Just like that, the Elam Ending found a place in the NBA.
THE ALL-STAR GAME’S popularity has waned at times in recent years over a lack of competitiveness, with the game devolving into a series of rarely contested dunks and 3-point shots. As a result, the league has made several changes to up the stakes for the players, including having captains draft the teams — on Sunday, the captains will draft live before the game for the first time — and the teams playing for charity.
But in the buildup to the 2020 All-Star Game in Chicago, Chris Paul — then in his role as President of the National Basketball Players Association — reached out to NBA commissioner Adam Silver and told him to check out the exciting finishes to TBT games.
“The [TBT] championship game was in Chicago a few years ago and I called Adam [Silver] before the championship game,” Paul said. “I said, ‘Watch this game, because the Elam Ending [and] TBT has been really fun to watch.’ It’s a dope way for the game to end.”
Silver tuned in and liked it enough to give the target score a chance. (The NBA doesn’t call their finish the Elam Ending, as the TBT has the phrase trademarked.)
Milestone week for basketball and the Elam Ending at NBA G League Winter Showcase! No game clock to be found during the 4th quarter of any of the games… pic.twitter.com/6KKSaI8BIp
— Elam Ending (@ElamEnding) December 19, 2022
The NBA uses a slightly different format — 24 points are added to the winning team’s total to start the untimed final frame — but the result was an epic fourth-quarter battle that wound up being decided by an Anthony Davis free throw.
“I didn’t finish the game [in Chicago],” said Mitchell, who will be a starter at this weekend’s All-Star Game in Salt Lake City. “But just to be able to see those guys on the floor, the level of competitiveness and you’ll see it again this weekend.”
“I think it was a good innovation to the game, to be honest,” said Philadelphia 76ers star Joel Embiid, who was on the court for those final moments in 2020. “Especially for the fans for it to be more competitive. When you got the 24 best players, you want to see who’s the best.”
The success of the target score’s debut got the league thinking: Would there be other spots to implement it around the NBA?
“I think we’ve been long focused on potential innovations, new rules that can improve the quality of play, improve player health, improve fan engagement, and the idea of playing a basketball game to a score as opposed to with a clock is certainly not a new concept,” Evan Wasch, the NBA’s executive vice president of basketball and strategy, told ESPN.
“Probably 99% of games played on the history of the Earth have been played to a target because that’s how pickup and playground and YMCA ball is played. So we understand there’s tradeoffs between playing a game to a number versus a clock.
“Obviously the use of the Elam Ending in TBT was one of the first higher profile events to use the hybrid model, and Chris Paul had seen that, brought it to some conversations we had had around how to reinvigorate All-Star a little bit, and so we thought that was a nice place to test it.”
Wasch was speaking in December at the G League Showcase in Las Vegas, where the NBA had utilized the final target score for every game played there as part of the tournament format of the week — after having implemented a target score for overtime games in the G League this season, as well.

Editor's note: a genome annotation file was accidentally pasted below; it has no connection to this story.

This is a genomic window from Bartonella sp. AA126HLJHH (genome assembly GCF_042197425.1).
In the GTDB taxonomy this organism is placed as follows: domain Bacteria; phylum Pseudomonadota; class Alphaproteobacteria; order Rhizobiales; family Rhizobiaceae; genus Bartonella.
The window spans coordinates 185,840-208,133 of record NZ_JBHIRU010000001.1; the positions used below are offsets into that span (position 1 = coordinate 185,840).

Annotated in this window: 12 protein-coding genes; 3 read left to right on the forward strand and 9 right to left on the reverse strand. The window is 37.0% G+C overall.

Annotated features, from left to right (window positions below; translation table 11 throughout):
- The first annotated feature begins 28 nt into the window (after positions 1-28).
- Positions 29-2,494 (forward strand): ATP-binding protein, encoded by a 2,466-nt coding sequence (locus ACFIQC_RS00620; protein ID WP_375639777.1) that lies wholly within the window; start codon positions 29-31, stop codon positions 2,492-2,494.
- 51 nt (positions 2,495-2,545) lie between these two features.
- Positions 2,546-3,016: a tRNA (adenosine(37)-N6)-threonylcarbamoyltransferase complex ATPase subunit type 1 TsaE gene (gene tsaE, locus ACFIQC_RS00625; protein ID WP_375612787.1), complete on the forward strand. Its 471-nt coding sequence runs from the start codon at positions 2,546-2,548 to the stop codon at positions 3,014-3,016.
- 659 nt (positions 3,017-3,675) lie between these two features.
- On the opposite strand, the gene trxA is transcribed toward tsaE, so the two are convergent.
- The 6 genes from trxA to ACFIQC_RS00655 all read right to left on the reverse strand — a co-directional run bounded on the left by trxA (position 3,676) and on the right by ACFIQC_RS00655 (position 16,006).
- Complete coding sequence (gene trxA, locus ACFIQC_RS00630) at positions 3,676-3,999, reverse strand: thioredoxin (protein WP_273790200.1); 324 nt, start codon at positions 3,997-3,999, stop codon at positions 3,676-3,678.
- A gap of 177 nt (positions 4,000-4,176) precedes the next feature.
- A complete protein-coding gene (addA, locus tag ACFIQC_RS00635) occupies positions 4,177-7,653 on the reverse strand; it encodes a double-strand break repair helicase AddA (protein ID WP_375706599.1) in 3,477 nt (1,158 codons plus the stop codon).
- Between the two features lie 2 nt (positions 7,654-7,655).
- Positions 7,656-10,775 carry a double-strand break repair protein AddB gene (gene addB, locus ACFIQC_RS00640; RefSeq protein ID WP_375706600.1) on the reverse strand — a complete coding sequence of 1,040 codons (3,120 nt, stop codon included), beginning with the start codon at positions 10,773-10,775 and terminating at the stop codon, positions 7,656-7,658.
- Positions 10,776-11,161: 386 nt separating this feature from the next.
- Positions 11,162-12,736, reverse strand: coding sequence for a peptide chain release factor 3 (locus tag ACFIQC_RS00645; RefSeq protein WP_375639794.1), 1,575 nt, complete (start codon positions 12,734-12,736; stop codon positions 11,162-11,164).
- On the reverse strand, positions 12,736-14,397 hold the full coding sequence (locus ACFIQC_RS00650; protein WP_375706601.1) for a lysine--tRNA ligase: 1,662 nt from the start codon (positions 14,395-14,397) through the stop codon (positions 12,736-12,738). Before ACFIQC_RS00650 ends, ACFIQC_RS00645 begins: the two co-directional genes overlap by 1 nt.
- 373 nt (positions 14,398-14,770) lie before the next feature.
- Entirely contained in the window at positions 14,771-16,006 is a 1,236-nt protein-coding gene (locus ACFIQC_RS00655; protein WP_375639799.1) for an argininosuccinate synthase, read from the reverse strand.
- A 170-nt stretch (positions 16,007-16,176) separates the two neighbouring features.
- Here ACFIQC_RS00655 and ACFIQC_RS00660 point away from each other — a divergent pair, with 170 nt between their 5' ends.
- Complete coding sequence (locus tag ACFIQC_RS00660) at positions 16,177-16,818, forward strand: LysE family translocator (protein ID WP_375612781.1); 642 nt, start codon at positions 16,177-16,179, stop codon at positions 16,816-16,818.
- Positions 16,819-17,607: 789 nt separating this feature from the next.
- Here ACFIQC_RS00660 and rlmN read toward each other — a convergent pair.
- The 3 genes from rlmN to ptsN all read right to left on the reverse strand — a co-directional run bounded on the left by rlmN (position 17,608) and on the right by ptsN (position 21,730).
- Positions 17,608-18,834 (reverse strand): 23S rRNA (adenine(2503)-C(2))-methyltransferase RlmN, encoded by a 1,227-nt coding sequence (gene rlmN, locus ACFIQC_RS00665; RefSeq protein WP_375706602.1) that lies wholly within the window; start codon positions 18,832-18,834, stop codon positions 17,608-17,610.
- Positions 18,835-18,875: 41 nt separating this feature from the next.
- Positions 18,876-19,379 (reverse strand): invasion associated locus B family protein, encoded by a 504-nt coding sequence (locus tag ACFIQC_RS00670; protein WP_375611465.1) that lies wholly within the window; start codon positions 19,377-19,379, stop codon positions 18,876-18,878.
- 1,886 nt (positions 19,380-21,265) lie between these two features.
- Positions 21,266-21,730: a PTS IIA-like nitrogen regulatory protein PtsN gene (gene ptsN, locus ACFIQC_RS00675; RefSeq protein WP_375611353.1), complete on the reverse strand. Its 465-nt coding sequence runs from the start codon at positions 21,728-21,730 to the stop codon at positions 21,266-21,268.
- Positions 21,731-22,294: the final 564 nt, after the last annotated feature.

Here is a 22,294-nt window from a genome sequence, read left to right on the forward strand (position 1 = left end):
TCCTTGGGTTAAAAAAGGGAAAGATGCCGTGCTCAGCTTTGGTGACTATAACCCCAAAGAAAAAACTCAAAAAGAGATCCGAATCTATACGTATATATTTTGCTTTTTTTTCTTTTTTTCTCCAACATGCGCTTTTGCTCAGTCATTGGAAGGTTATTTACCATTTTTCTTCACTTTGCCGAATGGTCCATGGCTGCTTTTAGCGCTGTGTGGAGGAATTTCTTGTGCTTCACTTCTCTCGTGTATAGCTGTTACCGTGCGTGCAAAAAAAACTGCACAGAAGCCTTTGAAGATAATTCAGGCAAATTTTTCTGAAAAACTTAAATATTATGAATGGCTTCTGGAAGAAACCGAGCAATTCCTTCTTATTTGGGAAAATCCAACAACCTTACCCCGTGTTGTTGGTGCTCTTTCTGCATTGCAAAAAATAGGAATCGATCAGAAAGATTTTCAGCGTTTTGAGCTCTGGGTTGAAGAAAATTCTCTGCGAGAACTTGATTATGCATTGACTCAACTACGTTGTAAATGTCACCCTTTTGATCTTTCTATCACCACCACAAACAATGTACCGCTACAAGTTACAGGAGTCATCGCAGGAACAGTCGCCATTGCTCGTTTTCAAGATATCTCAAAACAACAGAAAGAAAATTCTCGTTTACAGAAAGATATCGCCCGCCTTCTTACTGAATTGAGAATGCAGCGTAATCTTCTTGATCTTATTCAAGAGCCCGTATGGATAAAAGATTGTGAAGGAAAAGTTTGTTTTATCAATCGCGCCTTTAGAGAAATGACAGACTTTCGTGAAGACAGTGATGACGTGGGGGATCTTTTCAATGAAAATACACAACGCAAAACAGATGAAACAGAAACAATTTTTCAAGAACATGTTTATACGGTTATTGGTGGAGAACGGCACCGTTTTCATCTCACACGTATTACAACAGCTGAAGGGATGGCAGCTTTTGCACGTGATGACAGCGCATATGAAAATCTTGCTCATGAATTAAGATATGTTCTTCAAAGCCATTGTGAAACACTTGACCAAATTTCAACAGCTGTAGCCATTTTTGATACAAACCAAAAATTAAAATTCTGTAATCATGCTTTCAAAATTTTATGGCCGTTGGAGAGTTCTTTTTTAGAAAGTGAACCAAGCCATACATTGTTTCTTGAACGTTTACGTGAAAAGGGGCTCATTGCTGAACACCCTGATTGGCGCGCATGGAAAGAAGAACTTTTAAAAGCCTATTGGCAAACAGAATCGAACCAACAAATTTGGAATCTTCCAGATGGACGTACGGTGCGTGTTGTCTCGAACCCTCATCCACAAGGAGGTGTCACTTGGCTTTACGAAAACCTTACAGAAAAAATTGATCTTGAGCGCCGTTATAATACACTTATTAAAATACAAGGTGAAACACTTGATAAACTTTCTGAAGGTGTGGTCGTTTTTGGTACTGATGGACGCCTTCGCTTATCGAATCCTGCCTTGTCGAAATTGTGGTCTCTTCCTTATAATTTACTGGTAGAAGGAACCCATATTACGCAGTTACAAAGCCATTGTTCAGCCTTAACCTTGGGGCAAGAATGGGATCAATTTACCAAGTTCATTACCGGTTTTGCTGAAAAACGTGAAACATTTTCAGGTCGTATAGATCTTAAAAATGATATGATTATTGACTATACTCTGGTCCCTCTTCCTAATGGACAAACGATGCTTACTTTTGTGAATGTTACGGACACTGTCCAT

“I was trying to figure out, ‘Why won’t this work?’ Once we got into the summer of 2007, I convinced myself that the idea really had some merit.”
It’s not the first time the NBA has used the G League as an idea incubator to try new ideas. Some of them — the coach’s challenge, the transition take foul and the 14-second shot clock reset — have been incorporated into the NBA game. Others, like using the FIBA goaltending rule, where the ball can be touched anytime after it hits the rim, or shooting one free throw to score two points, have not.
One thing that won’t be coming to the NBA, however, is the name Elam Ending, as the league has instead leaned toward a more descriptive way to describe the change.
“If you say, ‘We’re playing to a target score,’ the name itself describes what we are doing,” Wasch said. “We thought that would be [an easier] entry into a new and what could be seen as a radical concept by traditional basketball fans.
“We’ve put our own stamp on this to do the [entire] fourth quarter. It’s a little different. … We didn’t think ‘Elam Ending’ would necessarily resonate with that broad a fan base.”
It remains to be seen which path the target score will ultimately take. Not everyone, though, is a fan of such an idea.
“I like it for the All-Star Game,” Mitchell said. “I don’t know about the actual game.
“I think with the clock and you have to manage the game, think things out, I think it’s one of those things that has been part of the game for 75 years, so I don’t think we should change it.”
“I don’t like that idea,” Embiid said, of implementing it outside of the All-Star Game. “I prefer that there’s some type of time, and you go from there.”
For his part, Mugar has become an evangelist for the ubiquity of the target score finish taking root. He’s looking to turn tradition — that the game has always been played one way, so why change it? — on its head.
“If the game of basketball were invented with the Elam Ending and someone came along 75 years later and proposed playing down to 0:00 on the clock, it would last maybe one game and be completely demolished by absolutely everybody,” Mugar said.
“They see the march of the free throw line. They’d say, ‘This is a disaster. It doesn’t work.’ So by flipping it and inverting it, I think that’s how I’m really able to convince myself that it will be the future of basketball.”
Whether it is the future or simply a fun quirk that has infiltrated parts of the sport, the idea has come a long way from when Elam was watching foul-heavy college basketball games nearly 20 years ago.
“I was trying to figure out, ‘Why won’t this work?'” Elam said. “Once we got into the summer of 2007, I convinced myself that the idea really had some merit. I thought that it was necessary, I thought it was sound, I thought it had the potential to be very cool.
“Then the really tough part started of trying to convince people in the basketball world that the idea had merit. What I didn’t know is that it was going to take 10 years to get the idea implemented, but I’m glad I stuck with it.”
ESPN’s Nick Friedell contributed to this report.